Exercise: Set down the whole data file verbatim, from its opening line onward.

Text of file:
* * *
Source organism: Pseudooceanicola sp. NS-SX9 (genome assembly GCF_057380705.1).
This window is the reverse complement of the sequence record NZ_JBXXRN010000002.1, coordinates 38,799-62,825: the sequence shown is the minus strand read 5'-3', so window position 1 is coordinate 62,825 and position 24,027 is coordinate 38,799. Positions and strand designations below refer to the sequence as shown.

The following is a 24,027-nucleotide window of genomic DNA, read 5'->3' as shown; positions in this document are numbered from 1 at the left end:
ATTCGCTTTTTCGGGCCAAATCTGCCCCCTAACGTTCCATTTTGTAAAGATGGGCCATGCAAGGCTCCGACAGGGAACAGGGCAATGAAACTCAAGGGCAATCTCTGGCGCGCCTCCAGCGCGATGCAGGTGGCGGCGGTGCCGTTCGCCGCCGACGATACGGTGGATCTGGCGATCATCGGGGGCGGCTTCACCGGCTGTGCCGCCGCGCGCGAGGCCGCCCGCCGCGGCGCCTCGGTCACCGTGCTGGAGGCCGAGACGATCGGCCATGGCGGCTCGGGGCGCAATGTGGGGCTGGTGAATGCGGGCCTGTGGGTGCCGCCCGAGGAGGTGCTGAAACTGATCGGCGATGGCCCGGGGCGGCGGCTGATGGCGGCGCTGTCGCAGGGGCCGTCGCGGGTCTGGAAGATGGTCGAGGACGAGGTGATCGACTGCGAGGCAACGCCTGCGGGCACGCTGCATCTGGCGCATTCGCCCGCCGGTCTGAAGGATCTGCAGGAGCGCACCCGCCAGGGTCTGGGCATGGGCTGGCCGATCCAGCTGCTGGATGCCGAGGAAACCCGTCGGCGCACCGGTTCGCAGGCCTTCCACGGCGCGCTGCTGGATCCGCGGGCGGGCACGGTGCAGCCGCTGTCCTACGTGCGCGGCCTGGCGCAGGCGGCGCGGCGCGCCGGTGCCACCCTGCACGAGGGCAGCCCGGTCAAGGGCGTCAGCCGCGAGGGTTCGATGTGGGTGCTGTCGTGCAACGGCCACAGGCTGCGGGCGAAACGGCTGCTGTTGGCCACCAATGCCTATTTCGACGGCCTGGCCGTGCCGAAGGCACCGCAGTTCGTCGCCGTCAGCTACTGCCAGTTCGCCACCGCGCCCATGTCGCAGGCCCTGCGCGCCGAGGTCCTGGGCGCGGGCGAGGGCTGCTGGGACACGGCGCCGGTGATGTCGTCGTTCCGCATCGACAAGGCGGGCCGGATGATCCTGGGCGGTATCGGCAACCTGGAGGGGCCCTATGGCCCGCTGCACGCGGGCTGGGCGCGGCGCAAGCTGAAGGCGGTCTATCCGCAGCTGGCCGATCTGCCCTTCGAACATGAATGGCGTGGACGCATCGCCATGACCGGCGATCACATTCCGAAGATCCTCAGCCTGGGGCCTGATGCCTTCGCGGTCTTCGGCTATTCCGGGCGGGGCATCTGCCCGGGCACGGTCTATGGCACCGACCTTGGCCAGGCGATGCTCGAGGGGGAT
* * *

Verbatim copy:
Source organism: Pseudooceanicola sp. NS-SX9 (genome assembly GCF_057380705.1).
This window is the reverse complement of the sequence record NZ_JBXXRN010000002.1, coordinates 38,799-62,825: the sequence shown is the minus strand read 5'-3', so window position 1 is coordinate 62,825 and position 24,027 is coordinate 38,799. Positions and strand designations below refer to the sequence as shown.

The following is a 24,027-nucleotide window of genomic DNA, read 5'->3' as shown; positions in this document are numbered from 1 at the left end:
ATTCGCTTTTTCGGGCCAAATCTGCCCCCTAACGTTCCATTTTGTAAAGATGGGCCATGCAAGGCTCCGACAGGGAACAGGGCAATGAAACTCAAGGGCAATCTCTGGCGCGCCTCCAGCGCGATGCAGGTGGCGGCGGTGCCGTTCGCCGCCGACGATACGGTGGATCTGGCGATCATCGGGGGCGGCTTCACCGGCTGTGCCGCCGCGCGCGAGGCCGCCCGCCGCGGCGCCTCGGTCACCGTGCTGGAGGCCGAGACGATCGGCCATGGCGGCTCGGGGCGCAATGTGGGGCTGGTGAATGCGGGCCTGTGGGTGCCGCCCGAGGAGGTGCTGAAACTGATCGGCGATGGCCCGGGGCGGCGGCTGATGGCGGCGCTGTCGCAGGGGCCGTCGCGGGTCTGGAAGATGGTCGAGGACGAGGTGATCGACTGCGAGGCAACGCCTGCGGGCACGCTGCATCTGGCGCATTCGCCCGCCGGTCTGAAGGATCTGCAGGAGCGCACCCGCCAGGGTCTGGGCATGGGCTGGCCGATCCAGCTGCTGGATGCCGAGGAAACCCGTCGGCGCACCGGTTCGCAGGCCTTCCACGGCGCGCTGCTGGATCCGCGGGCGGGCACGGTGCAGCCGCTGTCCTACGTGCGCGGCCTGGCGCAGGCGGCGCGGCGCGCCGGTGCCACCCTGCACGAGGGCAGCCCGGTCAAGGGCGTCAGCCGCGAGGGTTCGATGTGGGTGCTGTCGTGCAACGGCCACAGGCTGCGGGCGAAACGGCTGCTGTTGGCCACCAATGCCTATTTCGACGGCCTGGCCGTGCCGAAGGCACCGCAGTTCGTCGCCGTCAGCTACTGCCAGTTCGCCACCGCGCCCATGTCGCAGGCCCTGCGCGCCGAGGTCCTGGGCGCGGGCGAGGGCTGCTGGGACACGGCGCCGGTGATGTCGTCGTTCCGCATCGACAAGGCGGGCCGGATGATCCTGGGCGGTATCGGCAACCTGGAGGGGCCCTATGGCCCGCTGCACGCGGGCTGGGCGCGGCGCAAGCTGAAGGCGGTCTATCCGCAGCTGGCCGATCTGCCCTTCGAACATGAATGGCGTGGACGCATCGCCATGACCGGCGATCACATTCCGAAGATCCTCAGCCTGGGGCCTGATGCCTTCGCGGTCTTCGGCTATTCCGGGCGGGGCATCTGCCCGGGCACGGTCTATGGCACCGACCTTGGCCAGGCGATGCTCGAGGGGGAT